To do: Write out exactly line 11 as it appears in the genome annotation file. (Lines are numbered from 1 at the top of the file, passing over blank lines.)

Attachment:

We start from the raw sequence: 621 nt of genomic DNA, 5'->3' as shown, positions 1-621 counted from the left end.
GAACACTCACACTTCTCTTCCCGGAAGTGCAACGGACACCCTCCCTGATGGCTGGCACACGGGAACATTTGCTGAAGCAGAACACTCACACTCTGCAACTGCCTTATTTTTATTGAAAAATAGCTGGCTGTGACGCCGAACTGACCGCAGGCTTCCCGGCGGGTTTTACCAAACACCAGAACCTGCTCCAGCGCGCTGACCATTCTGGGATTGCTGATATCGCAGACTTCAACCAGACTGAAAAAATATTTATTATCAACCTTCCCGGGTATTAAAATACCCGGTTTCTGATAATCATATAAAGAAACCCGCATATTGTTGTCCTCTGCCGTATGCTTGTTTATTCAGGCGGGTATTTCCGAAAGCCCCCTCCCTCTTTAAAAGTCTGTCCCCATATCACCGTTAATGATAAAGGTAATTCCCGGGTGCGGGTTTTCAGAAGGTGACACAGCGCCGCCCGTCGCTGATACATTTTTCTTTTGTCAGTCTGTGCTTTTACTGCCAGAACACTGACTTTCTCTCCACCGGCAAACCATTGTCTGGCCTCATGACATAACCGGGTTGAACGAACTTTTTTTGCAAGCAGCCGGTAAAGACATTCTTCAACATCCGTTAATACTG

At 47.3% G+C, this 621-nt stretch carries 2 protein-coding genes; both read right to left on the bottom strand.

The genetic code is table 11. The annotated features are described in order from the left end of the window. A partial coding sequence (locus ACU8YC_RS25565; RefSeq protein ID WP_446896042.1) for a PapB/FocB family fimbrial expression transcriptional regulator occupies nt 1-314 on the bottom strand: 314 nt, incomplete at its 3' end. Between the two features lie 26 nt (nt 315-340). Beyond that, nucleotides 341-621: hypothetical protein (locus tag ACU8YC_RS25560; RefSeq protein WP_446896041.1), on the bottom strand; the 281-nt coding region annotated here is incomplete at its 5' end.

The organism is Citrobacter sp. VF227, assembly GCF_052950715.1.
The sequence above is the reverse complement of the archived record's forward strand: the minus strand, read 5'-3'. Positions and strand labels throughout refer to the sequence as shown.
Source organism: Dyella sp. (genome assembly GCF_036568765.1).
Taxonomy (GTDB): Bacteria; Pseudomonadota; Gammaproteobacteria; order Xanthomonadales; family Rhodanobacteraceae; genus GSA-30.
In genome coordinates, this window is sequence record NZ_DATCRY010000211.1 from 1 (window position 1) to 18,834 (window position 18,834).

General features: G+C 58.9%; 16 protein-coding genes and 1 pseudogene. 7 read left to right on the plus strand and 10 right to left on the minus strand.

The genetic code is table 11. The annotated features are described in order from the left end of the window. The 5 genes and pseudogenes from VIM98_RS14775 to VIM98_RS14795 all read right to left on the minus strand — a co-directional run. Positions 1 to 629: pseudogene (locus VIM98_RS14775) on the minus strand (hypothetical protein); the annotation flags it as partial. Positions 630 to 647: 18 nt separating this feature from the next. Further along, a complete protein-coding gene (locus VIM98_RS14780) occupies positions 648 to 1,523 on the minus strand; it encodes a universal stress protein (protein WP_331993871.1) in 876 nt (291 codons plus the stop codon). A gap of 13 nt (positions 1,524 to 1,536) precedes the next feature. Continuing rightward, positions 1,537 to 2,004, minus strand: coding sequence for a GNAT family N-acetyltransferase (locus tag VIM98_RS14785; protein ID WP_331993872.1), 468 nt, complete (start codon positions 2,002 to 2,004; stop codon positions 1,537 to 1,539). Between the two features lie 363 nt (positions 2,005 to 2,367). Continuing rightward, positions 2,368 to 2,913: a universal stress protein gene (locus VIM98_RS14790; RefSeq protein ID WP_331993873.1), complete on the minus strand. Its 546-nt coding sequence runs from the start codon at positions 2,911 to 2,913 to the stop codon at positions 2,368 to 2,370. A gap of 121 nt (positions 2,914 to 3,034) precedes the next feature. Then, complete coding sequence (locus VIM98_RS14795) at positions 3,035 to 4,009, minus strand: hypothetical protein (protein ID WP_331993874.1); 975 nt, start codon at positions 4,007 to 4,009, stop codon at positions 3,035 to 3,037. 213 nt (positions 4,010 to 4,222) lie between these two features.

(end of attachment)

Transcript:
The genetic code is table 11. The annotated features are described in order from the left end of the window. The 5 genes and pseudogenes from VIM98_RS14775 to VIM98_RS14795 all read right to left on the minus strand — a co-directional run. Positions 1 to 629: pseudogene (locus VIM98_RS14775) on the minus strand (hypothetical protein); the annotation flags it as partial. Positions 630 to 647: 18 nt separating this feature from the next. Further along, a complete protein-coding gene (locus VIM98_RS14780) occupies positions 648 to 1,523 on the minus strand; it encodes a universal stress protein (protein WP_331993871.1) in 876 nt (291 codons plus the stop codon). A gap of 13 nt (positions 1,524 to 1,536) precedes the next feature. Continuing rightward, positions 1,537 to 2,004, minus strand: coding sequence for a GNAT family N-acetyltransferase (locus tag VIM98_RS14785; protein ID WP_331993872.1), 468 nt, complete (start codon positions 2,002 to 2,004; stop codon positions 1,537 to 1,539). Between the two features lie 363 nt (positions 2,005 to 2,367). Continuing rightward, positions 2,368 to 2,913: a universal stress protein gene (locus VIM98_RS14790; RefSeq protein ID WP_331993873.1), complete on the minus strand. Its 546-nt coding sequence runs from the start codon at positions 2,911 to 2,913 to the stop codon at positions 2,368 to 2,370. A gap of 121 nt (positions 2,914 to 3,034) precedes the next feature. Then, complete coding sequence (locus VIM98_RS14795) at positions 3,035 to 4,009, minus strand: hypothetical protein (protein ID WP_331993874.1); 975 nt, start codon at positions 4,007 to 4,009, stop codon at positions 3,035 to 3,037. 213 nt (positions 4,010 to 4,222) lie between these two features.